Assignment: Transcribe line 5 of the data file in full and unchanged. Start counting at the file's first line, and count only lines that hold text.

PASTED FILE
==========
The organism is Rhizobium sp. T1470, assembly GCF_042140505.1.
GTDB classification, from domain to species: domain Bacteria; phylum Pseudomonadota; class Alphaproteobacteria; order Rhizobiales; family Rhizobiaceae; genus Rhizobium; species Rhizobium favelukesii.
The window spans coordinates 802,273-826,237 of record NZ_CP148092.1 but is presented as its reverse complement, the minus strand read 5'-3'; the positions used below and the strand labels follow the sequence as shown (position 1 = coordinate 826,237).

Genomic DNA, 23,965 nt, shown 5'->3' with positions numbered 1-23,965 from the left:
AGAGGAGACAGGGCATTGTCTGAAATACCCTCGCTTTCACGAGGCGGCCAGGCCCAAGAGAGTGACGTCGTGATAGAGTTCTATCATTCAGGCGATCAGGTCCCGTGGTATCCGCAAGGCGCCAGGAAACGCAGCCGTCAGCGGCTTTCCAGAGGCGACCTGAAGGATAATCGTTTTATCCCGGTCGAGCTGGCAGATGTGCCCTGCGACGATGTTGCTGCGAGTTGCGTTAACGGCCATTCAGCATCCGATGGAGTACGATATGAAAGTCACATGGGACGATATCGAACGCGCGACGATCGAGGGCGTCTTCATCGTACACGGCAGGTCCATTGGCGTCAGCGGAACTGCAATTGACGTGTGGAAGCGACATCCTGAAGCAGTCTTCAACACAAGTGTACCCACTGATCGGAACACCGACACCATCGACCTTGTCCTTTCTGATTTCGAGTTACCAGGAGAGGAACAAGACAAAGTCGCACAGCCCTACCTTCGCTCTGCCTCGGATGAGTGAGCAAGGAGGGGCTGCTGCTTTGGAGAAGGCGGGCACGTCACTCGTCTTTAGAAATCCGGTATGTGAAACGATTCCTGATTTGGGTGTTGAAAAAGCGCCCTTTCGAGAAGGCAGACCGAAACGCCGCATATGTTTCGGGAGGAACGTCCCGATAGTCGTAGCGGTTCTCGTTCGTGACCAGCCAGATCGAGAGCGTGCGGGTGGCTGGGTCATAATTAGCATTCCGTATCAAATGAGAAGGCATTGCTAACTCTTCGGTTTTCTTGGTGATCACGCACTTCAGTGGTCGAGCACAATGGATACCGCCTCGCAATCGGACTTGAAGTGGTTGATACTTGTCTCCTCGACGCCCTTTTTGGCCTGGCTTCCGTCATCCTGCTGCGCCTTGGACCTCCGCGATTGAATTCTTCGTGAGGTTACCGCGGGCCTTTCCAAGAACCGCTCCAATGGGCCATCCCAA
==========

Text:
AGAGGAGACAGGGCATTGTCTGAAATACCCTCGCTTTCACGAGGCGGCCAGGCCCAAGAGAGTGACGTCGTGATAGAGTTCTATCATTCAGGCGATCAGGTCCCGTGGTATCCGCAAGGCGCCAGGAAACGCAGCCGTCAGCGGCTTTCCAGAGGCGACCTGAAGGATAATCGTTTTATCCCGGTCGAGCTGGCAGATGTGCCCTGCGACGATGTTGCTGCGAGTTGCGTTAACGGCCATTCAGCATCCGATGGAGTACGATATGAAAGTCACATGGGACGATATCGAACGCGCGACGATCGAGGGCGTCTTCATCGTACACGGCAGGTCCATTGGCGTCAGCGGAACTGCAATTGACGTGTGGAAGCGACATCCTGAAGCAGTCTTCAACACAAGTGTACCCACTGATCGGAACACCGACACCATCGACCTTGTCCTTTCTGATTTCGAGTTACCAGGAGAGGAACAAGACAAAGTCGCACAGCCCTACCTTCGCTCTGCCTCGGATGAGTGAGCAAGGAGGGGCTGCTGCTTTGGAGAAGGCGGGCACGTCACTCGTCTTTAGAAATCCGGTATGTGAAACGATTCCTGATTTGGGTGTTGAAAAAGCGCCCTTTCGAGAAGGCAGACCGAAACGCCGCATATGTTTCGGGAGGAACGTCCCGATAGTCGTAGCGGTTCTCGTTCGTGACCAGCCAGATCGAGAGCGTGCGGGTGGCTGGGTCATAATTAGCATTCCGTATCAAATGAGAAGGCATTGCTAACTCTTCGGTTTTCTTGGTGATCACGCACTTCAGTGGTCGAGCACAATGGATACCGCCTCGCAATCGGACTTGAAGTGGTTGATACTTGTCTCCTCGACGCCCTTTTTGGCCTGGCTTCCGTCATCCTGCTGCGCCTTGGACCTCCGCGATTGAATTCTTCGTGAGGTTACCGCGGGCCTTTCCAAGAACCGCTCCAATGGGCCATCCCAA